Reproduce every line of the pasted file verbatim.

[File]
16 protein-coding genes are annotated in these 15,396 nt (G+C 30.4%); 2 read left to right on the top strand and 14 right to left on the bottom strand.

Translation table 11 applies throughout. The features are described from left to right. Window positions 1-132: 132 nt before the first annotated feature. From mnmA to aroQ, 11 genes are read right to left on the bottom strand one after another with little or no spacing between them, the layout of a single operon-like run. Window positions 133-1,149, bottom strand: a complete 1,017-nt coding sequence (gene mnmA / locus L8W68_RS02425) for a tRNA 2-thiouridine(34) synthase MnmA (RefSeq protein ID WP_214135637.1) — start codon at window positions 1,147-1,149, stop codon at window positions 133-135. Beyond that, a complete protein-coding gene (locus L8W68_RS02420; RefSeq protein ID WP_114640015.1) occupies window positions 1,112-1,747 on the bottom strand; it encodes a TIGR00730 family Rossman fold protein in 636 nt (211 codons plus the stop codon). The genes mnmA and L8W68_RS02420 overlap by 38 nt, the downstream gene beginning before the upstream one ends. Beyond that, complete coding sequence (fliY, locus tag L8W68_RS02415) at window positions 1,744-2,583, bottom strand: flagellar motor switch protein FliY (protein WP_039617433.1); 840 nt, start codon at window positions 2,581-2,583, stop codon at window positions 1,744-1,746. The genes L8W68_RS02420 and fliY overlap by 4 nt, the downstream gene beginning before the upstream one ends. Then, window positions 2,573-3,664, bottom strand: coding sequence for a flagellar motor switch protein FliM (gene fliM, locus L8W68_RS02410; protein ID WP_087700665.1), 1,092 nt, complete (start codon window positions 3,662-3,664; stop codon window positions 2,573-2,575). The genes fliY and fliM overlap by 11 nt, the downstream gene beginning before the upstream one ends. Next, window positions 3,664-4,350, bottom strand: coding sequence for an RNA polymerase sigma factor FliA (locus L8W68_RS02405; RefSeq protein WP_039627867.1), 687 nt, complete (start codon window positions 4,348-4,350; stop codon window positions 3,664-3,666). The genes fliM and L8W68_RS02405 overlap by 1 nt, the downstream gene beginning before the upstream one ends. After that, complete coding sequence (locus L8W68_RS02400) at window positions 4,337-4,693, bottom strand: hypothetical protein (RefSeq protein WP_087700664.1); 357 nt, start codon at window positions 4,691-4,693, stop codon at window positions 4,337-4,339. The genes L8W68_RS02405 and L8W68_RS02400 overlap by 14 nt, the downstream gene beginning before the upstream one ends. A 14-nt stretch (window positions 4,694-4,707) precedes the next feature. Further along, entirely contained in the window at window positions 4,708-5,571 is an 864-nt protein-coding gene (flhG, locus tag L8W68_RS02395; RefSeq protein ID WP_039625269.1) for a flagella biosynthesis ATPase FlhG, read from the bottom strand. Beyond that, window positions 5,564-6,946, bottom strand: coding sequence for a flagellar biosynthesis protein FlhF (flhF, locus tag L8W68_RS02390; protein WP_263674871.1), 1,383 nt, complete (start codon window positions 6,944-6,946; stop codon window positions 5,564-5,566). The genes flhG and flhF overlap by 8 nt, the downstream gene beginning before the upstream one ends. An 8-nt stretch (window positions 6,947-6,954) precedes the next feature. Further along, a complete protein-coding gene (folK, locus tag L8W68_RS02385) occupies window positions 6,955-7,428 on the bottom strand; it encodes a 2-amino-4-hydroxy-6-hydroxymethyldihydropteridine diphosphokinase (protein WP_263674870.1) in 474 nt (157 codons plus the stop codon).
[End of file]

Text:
16 protein-coding genes are annotated in these 15,396 nt (G+C 30.4%); 2 read left to right on the top strand and 14 right to left on the bottom strand.

Translation table 11 applies throughout. The features are described from left to right. Window positions 1-132: 132 nt before the first annotated feature. From mnmA to aroQ, 11 genes are read right to left on the bottom strand one after another with little or no spacing between them, the layout of a single operon-like run. Window positions 133-1,149, bottom strand: a complete 1,017-nt coding sequence (gene mnmA / locus L8W68_RS02425) for a tRNA 2-thiouridine(34) synthase MnmA (RefSeq protein ID WP_214135637.1) — start codon at window positions 1,147-1,149, stop codon at window positions 133-135. Beyond that, a complete protein-coding gene (locus L8W68_RS02420; RefSeq protein ID WP_114640015.1) occupies window positions 1,112-1,747 on the bottom strand; it encodes a TIGR00730 family Rossman fold protein in 636 nt (211 codons plus the stop codon). The genes mnmA and L8W68_RS02420 overlap by 38 nt, the downstream gene beginning before the upstream one ends. Beyond that, complete coding sequence (fliY, locus tag L8W68_RS02415) at window positions 1,744-2,583, bottom strand: flagellar motor switch protein FliY (protein WP_039617433.1); 840 nt, start codon at window positions 2,581-2,583, stop codon at window positions 1,744-1,746. The genes L8W68_RS02420 and fliY overlap by 4 nt, the downstream gene beginning before the upstream one ends. Then, window positions 2,573-3,664, bottom strand: coding sequence for a flagellar motor switch protein FliM (gene fliM, locus L8W68_RS02410; protein ID WP_087700665.1), 1,092 nt, complete (start codon window positions 3,662-3,664; stop codon window positions 2,573-2,575). The genes fliY and fliM overlap by 11 nt, the downstream gene beginning before the upstream one ends. Next, window positions 3,664-4,350, bottom strand: coding sequence for an RNA polymerase sigma factor FliA (locus L8W68_RS02405; RefSeq protein WP_039627867.1), 687 nt, complete (start codon window positions 4,348-4,350; stop codon window positions 3,664-3,666). The genes fliM and L8W68_RS02405 overlap by 1 nt, the downstream gene beginning before the upstream one ends. After that, complete coding sequence (locus L8W68_RS02400) at window positions 4,337-4,693, bottom strand: hypothetical protein (RefSeq protein WP_087700664.1); 357 nt, start codon at window positions 4,691-4,693, stop codon at window positions 4,337-4,339. The genes L8W68_RS02405 and L8W68_RS02400 overlap by 14 nt, the downstream gene beginning before the upstream one ends. A 14-nt stretch (window positions 4,694-4,707) precedes the next feature. Further along, entirely contained in the window at window positions 4,708-5,571 is an 864-nt protein-coding gene (flhG, locus tag L8W68_RS02395; RefSeq protein ID WP_039625269.1) for a flagella biosynthesis ATPase FlhG, read from the bottom strand. Beyond that, window positions 5,564-6,946, bottom strand: coding sequence for a flagellar biosynthesis protein FlhF (flhF, locus tag L8W68_RS02390; protein WP_263674871.1), 1,383 nt, complete (start codon window positions 6,944-6,946; stop codon window positions 5,564-5,566). The genes flhG and flhF overlap by 8 nt, the downstream gene beginning before the upstream one ends. An 8-nt stretch (window positions 6,947-6,954) precedes the next feature. Further along, a complete protein-coding gene (folK, locus tag L8W68_RS02385) occupies window positions 6,955-7,428 on the bottom strand; it encodes a 2-amino-4-hydroxy-6-hydroxymethyldihydropteridine diphosphokinase (protein WP_263674870.1) in 474 nt (157 codons plus the stop codon).